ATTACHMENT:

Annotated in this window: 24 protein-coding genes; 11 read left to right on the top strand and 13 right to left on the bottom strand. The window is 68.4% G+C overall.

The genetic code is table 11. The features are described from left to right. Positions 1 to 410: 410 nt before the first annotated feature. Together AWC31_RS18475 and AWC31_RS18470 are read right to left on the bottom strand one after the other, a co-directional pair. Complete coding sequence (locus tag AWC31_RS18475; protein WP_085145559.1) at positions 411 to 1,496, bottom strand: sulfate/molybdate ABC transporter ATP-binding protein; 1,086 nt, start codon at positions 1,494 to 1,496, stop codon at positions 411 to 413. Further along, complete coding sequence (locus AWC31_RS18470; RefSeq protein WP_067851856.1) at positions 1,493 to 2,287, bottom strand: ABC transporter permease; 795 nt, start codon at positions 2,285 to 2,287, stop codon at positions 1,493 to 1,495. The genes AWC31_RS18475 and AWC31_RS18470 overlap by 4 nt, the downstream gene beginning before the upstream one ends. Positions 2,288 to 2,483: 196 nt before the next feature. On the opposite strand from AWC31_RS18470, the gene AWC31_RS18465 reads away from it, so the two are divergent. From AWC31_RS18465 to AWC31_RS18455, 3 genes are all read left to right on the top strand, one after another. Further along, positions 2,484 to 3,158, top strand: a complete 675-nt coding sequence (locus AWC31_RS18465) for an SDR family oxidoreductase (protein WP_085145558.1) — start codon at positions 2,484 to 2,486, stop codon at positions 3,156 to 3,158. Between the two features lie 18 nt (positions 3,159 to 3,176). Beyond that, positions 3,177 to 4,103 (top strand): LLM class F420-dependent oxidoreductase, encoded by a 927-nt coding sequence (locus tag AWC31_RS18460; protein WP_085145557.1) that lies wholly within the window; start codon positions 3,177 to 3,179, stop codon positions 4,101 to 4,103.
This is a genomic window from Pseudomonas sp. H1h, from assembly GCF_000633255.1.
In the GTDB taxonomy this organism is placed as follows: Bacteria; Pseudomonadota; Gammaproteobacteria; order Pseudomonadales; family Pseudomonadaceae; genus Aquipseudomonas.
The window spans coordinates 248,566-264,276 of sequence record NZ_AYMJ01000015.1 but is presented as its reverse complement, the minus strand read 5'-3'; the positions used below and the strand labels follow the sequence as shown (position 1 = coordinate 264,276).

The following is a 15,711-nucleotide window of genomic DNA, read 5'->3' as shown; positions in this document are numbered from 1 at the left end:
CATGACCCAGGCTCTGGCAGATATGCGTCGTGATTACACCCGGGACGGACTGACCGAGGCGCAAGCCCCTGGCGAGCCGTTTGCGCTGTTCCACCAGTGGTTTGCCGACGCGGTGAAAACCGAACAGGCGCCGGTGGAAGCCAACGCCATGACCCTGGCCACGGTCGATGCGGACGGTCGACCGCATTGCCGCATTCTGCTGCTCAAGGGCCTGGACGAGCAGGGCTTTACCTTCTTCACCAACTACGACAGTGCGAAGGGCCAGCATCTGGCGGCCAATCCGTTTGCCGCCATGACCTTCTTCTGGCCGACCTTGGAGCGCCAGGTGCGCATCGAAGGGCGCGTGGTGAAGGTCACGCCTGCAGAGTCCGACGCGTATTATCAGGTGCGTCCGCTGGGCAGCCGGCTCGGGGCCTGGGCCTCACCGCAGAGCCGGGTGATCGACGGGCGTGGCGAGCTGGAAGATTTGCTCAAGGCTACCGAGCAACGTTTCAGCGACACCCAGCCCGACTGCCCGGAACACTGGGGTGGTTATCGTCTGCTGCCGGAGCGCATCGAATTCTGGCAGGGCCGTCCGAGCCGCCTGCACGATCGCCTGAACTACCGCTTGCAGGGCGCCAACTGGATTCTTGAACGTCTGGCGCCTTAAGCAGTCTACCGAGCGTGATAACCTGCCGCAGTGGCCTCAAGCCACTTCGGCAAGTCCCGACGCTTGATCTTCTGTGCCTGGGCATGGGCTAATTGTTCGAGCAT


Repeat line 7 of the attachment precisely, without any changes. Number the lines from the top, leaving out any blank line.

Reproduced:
CATGACCCAGGCTCTGGCAGATATGCGTCGTGATTACACCCGGGACGGACTGACCGAGGCGCAAGCCCCTGGCGAGCCGTTTGCGCTGTTCCACCAGTGGTTTGCCGACGCGGTGAAAACCGAACAGGCGCCGGTGGAAGCCAACGCCATGACCCTGGCCACGGTCGATGCGGACGGTCGACCGCATTGCCGCATTCTGCTGCTCAAGGGCCTGGACGAGCAGGGCTTTACCTTCTTCACCAACTACGACAGTGCGAAGGGCCAGCATCTGGCGGCCAATCCGTTTGCCGCCATGACCTTCTTCTGGCCGACCTTGGAGCGCCAGGTGCGCATCGAAGGGCGCGTGGTGAAGGTCACGCCTGCAGAGTCCGACGCGTATTATCAGGTGCGTCCGCTGGGCAGCCGGCTCGGGGCCTGGGCCTCACCGCAGAGCCGGGTGATCGACGGGCGTGGCGAGCTGGAAGATTTGCTCAAGGCTACCGAGCAACGTTTCAGCGACACCCAGCCCGACTGCCCGGAACACTGGGGTGGTTATCGTCTGCTGCCGGAGCGCATCGAATTCTGGCAGGGCCGTCCGAGCCGCCTGCACGATCGCCTGAACTACCGCTTGCAGGGCGCCAACTGGATTCTTGAACGTCTGGCGCCTTAAGCAGTCTACCGAGCGTGATAACCTGCCGCAGTGGCCTCAAGCCACTTCGGCAAGTCCCGACGCTTGATCTTCTGTGCCTGGGCATGGGCTAATTGTTCGAGCAT